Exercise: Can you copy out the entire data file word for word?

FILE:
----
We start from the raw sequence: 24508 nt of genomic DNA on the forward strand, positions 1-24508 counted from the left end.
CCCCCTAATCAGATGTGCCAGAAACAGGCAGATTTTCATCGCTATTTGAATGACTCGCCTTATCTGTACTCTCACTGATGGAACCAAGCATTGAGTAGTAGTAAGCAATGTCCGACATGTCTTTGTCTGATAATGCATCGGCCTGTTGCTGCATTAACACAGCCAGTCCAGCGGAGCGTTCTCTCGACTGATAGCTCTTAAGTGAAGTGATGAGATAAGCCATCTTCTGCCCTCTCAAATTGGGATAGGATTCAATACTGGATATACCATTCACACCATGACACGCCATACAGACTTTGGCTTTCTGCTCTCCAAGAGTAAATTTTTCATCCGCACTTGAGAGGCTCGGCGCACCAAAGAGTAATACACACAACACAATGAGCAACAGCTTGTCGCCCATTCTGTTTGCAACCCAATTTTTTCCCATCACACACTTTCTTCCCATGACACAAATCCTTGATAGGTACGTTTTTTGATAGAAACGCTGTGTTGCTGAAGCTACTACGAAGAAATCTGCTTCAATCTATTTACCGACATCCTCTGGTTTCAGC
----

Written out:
We start from the raw sequence: 24508 nt of genomic DNA on the forward strand, positions 1-24508 counted from the left end.
CCCCCTAATCAGATGTGCCAGAAACAGGCAGATTTTCATCGCTATTTGAATGACTCGCCTTATCTGTACTCTCACTGATGGAACCAAGCATTGAGTAGTAGTAAGCAATGTCCGACATGTCTTTGTCTGATAATGCATCGGCCTGTTGCTGCATTAACACAGCCAGTCCAGCGGAGCGTTCTCTCGACTGATAGCTCTTAAGTGAAGTGATGAGATAAGCCATCTTCTGCCCTCTCAAATTGGGATAGGATTCAATACTGGATATACCATTCACACCATGACACGCCATACAGACTTTGGCTTTCTGCTCTCCAAGAGTAAATTTTTCATCCGCACTTGAGAGGCTCGGCGCACCAAAGAGTAATACACACAACACAATGAGCAACAGCTTGTCGCCCATTCTGTTTGCAACCCAATTTTTTCCCATCACACACTTTCTTCCCATGACACAAATCCTTGATAGGTACGTTTTTTGATAGAAACGCTGTGTTGCTGAAGCTACTACGAAGAAATCTGCTTCAATCTATTTACCGACATCCTCTGGTTTCAGC